Some British soldiers in southern Iraq are trading their helmets for berets. It's part of a move to soften their image as they take up peacekeeping duties in cities behind the front lines. The British experience with urban warfare in Northern Ireland has taught them they need a soft touch to win over the local population. And, American forces are getting advice on urban combat from the British.
Behind the front lines, Ba'ath party militiamen and members of Saddam's Fedayeen are striking American and British forces while mixing in with the civilian population. Military experts expect to see more of these tactics in the battle for Baghdad.
The British military has seen this kind of combat before. British soldiers have faced paramilitary forces in the streets of Northern Ireland for more than 30 years.
Paul Ingram, a senior analyst at BASIC, the British American Security Information Council, a London-based research center, says the British learned from some serious mistakes they made in Northern Ireland, especially in the early days of the conflict.
"We had several incidents where British forces fired on demonstrators. And so that created a lot of problems within the area, and required a lot of learning on the part of British forces," he said.
The British had a heavy hand in Northern Ireland, especially in the late 1960s and 1970s. There were several deadly clashes with civilians, and mass roundups and detentions. These tactics built resentment against the British forces, and helped the paramilitary Irish Republican Army and others gain recruits.
Professor Martin Edmonds, who directs the Center for Defense and International Security Studies at the University of Lancaster, pointed out that in time, the British military has realized its heavy-handed tactics were backfiring.
"The experience in Northern Ireland has been that, when elite forces are used, people like the Marines and the parachute regiment, who tend to push the door down and then ask questions afterward, tends to generate a resentment amongst the civil community and resistance," he said.
So the British troops instead tried using more low-key tactics. They took off their metal helmets, and wore berets instead. They got involved with the local communities. They took on roles more like heavily-armed street police than conquering soldiers.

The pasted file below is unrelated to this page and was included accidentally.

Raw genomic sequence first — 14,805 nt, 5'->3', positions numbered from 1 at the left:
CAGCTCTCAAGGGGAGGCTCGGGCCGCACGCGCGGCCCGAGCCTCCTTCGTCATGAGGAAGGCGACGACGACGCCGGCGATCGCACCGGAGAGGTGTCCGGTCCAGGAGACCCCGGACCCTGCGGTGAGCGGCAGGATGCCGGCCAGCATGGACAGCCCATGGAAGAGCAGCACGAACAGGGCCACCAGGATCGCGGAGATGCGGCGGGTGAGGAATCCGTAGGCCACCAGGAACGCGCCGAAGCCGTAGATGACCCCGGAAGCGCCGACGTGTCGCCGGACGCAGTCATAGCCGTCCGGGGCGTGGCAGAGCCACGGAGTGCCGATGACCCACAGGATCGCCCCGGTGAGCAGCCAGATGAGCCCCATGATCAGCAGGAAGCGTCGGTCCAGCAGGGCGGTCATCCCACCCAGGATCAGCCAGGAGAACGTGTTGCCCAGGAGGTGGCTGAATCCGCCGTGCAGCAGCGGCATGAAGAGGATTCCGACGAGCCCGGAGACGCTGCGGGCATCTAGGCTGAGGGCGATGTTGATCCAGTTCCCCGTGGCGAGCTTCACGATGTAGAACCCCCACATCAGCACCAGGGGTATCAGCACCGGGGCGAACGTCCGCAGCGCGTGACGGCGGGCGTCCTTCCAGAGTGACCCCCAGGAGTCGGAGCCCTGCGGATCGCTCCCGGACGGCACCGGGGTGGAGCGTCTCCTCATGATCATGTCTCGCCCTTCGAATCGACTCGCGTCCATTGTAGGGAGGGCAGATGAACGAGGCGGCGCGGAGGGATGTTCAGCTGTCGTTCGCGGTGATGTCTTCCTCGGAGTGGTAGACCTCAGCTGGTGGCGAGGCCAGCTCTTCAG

They found cooperation improved when they used a softer touch. Residents were less hostile, and more willing to give them information about paramilitaries in the area.
Developing this kind of trust is essential for the long-term success of the mission, whether it's in Northern Ireland or Iraq, according to Paul Ingram from BASIC.
"You have an absolutely critical importance of the forces interacting positively with most of the civilians, rather than seeing everybody as a potential threat," he said.
"I think the message is, it's much better in these circumstances to go around with a velvet glove but carry a big stick," said Professor Edmonds.
British forces in southern Iraq have already begun to put on their berets.
But a similar transformation has not been reported among the American forces. International relations professor Andrew Bacevich at Boston University says there is a simple explanation.
"At this juncture, U.S. forces and British forces are facing a different adversary and have different priorities," he said.
Mr. Bacevich points out the Americans are fighting Republican Guard forces at the front lines, and unexpectedly stiff resistance in the rear. In contrast, he says, the British forces that have taken off their metal helmets are mostly dealing with low-level resistance from irregular forces.
Vice president Dan Goure of the Lexington Institute, a Washington research center, says policing urban areas is not something American forces have extensive experience with.
"We train largely to take over the terrain. Worrying about civilians, but this is sort-of a seizure operation. We don't typically train our soldiers for the post-seizure, if you will, policing," he said.
Mr. Goure says American peacekeepers in the Balkans at first lacked police training, and too often hid behind their armor when out on patrol. He says this is not the way to build trust.
Retired U.S. Marine Colonel Randy Gangle, executive director of the Center for Emerging Threats and Opportunities, a Marine research center, agrees the American approach to peacekeeping in the Balkans has been different than the British approach.
"We've got this kind of Camp Bondsteel mentality, an armored fortress, and every time we foray out we've got these heavily armored patrols with troops in armor and flak jackets," he said.
But, although he says he can't speak for the other branches of the military, he says, the Marines, at least, are learning from the British experience.
"What we teach in the Marine Corps is if you're doing peacekeeping, peace support operations, you want to do it more on the British model," he said. "But for what we're seeing in Iraq today I'd say it's probably somewhere between the two capabilities is where we're evolving to."
The Army is also getting advice from the British on working in urban environments. Colonel Gangle says American soldiers are adaptable, and will adjust to low-level urban warfare. But analysts say, if the Iraqi forces lose their will to fight, it may make a change in tactics unnecessary.